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I happened to walk past David Letterman's show at the Ed Sullivan Theater just as they were ushering in the audience for Wednesday's program. Thinking maybe some ticketholders hadn't made it due to snow, I asked the staffer at the door if they needed one more hand in the balcony. Alas, they had all the applauders and laughers they required. I walked around the corner and heard Paul Shaffer's band playing through the theater's side doors.
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Back to Charlie and Rachel's for an unplanned second night, about which they heroically hid their anger and disappointment. Another great dinner at another unique restaurant, an early-morning rise, a long flight home, and my Daring Blizzard Adventure was done.
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A street at dusk.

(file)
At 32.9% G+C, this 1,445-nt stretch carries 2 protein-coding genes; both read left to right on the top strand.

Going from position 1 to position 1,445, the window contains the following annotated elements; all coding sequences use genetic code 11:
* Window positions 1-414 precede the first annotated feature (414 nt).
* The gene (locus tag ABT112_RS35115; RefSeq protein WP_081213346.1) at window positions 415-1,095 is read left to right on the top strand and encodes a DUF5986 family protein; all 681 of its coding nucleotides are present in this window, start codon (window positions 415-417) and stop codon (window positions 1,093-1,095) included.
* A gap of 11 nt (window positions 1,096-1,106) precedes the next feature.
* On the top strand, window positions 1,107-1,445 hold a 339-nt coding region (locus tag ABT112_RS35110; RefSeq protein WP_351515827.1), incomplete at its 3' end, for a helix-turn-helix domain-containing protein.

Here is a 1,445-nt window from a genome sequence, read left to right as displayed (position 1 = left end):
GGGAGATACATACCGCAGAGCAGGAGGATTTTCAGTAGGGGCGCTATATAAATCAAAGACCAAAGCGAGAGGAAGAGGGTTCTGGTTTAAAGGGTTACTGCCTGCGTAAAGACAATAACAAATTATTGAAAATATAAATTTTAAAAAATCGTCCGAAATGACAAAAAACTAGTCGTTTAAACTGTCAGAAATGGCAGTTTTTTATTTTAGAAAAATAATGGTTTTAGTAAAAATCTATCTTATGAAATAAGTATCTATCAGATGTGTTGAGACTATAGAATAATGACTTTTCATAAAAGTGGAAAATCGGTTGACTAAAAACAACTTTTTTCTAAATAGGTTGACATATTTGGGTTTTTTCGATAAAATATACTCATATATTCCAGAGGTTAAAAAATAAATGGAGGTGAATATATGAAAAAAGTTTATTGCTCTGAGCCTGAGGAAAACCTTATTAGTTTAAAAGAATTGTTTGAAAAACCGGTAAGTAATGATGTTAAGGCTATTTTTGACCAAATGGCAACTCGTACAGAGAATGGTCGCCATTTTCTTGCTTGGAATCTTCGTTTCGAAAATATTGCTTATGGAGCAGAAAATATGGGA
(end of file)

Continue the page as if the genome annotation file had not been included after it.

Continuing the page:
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Honestly, the storm didn't impress me much. For all the talk of schools, businesses and airports closing in near panic, I spent six or seven hours comfortably walking streets that were always navigable. Maybe Manhattan has superior snow-removal procedures, maybe the storm hit other places harder than the little slice of city I saw. I certainly didn't see any good reason to cancel every airplane flight on the East Coast two days ahead of time.
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But I'm not too sorry that they were.


4 comments:

Alison said...

Glad to hear that you made it home safely and thank you again for the fantastic presentation to the Bookbinders' Guild!

--Alison

ronnie said...

Great photos, great blog post, and a great travel story. I continue to be envious. You have a great team backing you!

Anonymous said...

I really liked seeing your heavy snow dandruff & the steam coming out of your mouth when you were trying to convince us, "It's not that bad". Glad you had a chance to play in the East Coast snow!
Nurse Sis

Sherwood Harrington said...

What ronnie said.

... and your Empire State Building story took me back 40+ years to a similar experience. I glanced in a storefront window and thought something like, "Oh, it's a souvenir shop with Empire State Building knicknacks!" And then I looked up.